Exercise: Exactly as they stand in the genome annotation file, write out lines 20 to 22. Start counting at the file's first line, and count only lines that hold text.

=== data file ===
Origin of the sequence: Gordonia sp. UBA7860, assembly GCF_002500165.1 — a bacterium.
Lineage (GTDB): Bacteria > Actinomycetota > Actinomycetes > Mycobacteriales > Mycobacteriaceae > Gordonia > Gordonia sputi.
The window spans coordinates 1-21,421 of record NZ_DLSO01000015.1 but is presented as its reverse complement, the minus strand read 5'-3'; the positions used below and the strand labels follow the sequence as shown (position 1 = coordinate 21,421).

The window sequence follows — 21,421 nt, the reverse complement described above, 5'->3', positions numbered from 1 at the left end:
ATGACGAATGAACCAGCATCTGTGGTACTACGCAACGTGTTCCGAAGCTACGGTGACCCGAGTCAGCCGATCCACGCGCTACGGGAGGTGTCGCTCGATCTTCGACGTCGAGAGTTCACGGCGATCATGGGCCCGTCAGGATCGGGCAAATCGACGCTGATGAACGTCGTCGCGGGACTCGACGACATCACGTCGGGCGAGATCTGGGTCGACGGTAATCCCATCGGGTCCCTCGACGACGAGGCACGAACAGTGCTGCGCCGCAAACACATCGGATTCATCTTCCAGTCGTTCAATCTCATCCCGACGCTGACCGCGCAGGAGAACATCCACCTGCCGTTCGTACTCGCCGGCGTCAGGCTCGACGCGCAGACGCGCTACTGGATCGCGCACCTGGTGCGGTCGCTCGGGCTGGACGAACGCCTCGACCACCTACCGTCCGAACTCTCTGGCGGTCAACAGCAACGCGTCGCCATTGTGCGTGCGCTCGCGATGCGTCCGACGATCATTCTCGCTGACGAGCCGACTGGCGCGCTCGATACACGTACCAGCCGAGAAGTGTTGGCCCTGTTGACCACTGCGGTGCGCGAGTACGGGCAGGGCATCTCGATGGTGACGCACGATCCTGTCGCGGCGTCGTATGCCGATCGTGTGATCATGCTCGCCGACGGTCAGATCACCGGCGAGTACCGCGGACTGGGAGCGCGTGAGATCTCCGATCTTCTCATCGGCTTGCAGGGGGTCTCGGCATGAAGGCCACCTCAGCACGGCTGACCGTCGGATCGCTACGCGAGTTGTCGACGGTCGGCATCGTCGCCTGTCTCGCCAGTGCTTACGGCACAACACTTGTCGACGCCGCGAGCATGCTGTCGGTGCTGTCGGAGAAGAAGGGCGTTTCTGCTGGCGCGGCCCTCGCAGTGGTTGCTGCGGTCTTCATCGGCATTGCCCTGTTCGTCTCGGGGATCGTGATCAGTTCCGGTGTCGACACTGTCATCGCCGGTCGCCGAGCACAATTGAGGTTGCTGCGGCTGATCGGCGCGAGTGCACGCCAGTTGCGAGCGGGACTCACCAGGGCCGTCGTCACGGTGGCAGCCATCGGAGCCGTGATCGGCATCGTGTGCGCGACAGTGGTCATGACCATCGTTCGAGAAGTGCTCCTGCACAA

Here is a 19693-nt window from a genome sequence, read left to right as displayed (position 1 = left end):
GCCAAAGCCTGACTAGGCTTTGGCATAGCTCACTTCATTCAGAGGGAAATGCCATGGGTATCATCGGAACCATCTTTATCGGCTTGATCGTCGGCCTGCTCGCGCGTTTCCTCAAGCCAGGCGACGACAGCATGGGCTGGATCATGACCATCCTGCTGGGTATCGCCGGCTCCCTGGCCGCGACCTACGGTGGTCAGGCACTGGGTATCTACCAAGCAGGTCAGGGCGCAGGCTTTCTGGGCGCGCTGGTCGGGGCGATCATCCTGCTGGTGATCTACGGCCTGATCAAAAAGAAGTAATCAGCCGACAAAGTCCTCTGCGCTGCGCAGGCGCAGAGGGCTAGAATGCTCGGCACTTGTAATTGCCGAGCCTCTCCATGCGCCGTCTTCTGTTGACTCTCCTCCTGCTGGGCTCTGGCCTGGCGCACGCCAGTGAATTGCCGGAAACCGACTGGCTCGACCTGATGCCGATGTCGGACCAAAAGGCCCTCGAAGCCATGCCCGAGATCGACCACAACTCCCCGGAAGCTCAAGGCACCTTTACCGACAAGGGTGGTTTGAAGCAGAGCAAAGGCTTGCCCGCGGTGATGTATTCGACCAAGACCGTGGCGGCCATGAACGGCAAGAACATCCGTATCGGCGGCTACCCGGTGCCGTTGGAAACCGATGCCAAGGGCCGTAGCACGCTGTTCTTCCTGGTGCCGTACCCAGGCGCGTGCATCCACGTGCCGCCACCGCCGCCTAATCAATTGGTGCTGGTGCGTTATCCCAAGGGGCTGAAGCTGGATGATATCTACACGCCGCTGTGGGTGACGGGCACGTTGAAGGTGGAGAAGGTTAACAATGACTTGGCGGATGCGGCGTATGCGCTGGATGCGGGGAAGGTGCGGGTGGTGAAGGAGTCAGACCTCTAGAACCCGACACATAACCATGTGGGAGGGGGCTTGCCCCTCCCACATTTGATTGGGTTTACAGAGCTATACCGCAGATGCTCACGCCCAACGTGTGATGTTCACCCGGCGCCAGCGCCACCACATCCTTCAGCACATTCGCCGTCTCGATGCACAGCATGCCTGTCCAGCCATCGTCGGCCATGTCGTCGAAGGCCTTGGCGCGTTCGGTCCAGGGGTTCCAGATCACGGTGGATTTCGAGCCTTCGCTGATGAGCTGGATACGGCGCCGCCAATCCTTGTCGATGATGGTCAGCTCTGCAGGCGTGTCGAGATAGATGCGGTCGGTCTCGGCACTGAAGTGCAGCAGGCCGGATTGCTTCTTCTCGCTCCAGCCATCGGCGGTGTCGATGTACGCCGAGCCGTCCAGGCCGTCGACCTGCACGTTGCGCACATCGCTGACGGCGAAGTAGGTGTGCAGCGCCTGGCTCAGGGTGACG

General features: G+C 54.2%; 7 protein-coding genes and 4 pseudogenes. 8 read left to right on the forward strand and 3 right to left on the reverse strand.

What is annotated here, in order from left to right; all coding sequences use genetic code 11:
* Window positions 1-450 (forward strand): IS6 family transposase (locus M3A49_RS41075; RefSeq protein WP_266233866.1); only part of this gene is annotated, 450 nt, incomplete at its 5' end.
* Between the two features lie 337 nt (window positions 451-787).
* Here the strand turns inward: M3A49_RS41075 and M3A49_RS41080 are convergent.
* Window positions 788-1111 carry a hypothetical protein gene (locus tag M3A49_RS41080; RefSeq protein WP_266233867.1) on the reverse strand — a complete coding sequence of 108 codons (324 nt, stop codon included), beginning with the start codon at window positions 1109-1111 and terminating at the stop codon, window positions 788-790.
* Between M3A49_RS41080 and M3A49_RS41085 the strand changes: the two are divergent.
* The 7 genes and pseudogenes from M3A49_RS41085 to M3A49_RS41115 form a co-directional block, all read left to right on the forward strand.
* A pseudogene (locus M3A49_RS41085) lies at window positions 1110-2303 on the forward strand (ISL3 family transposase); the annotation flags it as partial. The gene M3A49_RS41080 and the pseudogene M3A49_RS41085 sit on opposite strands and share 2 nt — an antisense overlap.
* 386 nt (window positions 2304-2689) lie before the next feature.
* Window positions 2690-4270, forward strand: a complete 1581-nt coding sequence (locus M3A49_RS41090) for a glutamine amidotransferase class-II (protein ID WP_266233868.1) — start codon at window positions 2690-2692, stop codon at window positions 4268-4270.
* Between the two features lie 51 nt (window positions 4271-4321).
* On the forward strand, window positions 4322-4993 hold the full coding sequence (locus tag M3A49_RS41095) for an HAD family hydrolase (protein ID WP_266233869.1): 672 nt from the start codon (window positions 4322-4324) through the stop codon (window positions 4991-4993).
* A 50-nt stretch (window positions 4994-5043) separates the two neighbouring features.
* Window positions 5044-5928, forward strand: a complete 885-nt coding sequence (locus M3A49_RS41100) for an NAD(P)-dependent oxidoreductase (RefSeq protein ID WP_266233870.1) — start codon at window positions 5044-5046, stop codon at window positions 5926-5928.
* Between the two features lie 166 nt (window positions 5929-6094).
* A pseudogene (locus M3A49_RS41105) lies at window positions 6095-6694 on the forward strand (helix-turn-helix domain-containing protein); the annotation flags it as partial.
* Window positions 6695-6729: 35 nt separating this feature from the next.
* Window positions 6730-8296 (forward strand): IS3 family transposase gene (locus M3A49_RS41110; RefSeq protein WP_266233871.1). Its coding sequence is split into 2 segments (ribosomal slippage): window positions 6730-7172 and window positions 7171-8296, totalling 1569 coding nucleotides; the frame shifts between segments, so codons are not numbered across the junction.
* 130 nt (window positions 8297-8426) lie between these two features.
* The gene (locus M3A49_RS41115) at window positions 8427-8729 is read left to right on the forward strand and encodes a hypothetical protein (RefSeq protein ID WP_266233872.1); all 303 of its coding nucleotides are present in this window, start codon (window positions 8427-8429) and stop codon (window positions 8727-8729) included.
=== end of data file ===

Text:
* On the forward strand, window positions 4322-4993 hold the full coding sequence (locus tag M3A49_RS41095) for an HAD family hydrolase (protein ID WP_266233869.1): 672 nt from the start codon (window positions 4322-4324) through the stop codon (window positions 4991-4993).
* A 50-nt stretch (window positions 4994-5043) separates the two neighbouring features.
* Window positions 5044-5928, forward strand: a complete 885-nt coding sequence (locus M3A49_RS41100) for an NAD(P)-dependent oxidoreductase (RefSeq protein ID WP_266233870.1) — start codon at window positions 5044-5046, stop codon at window positions 5926-5928.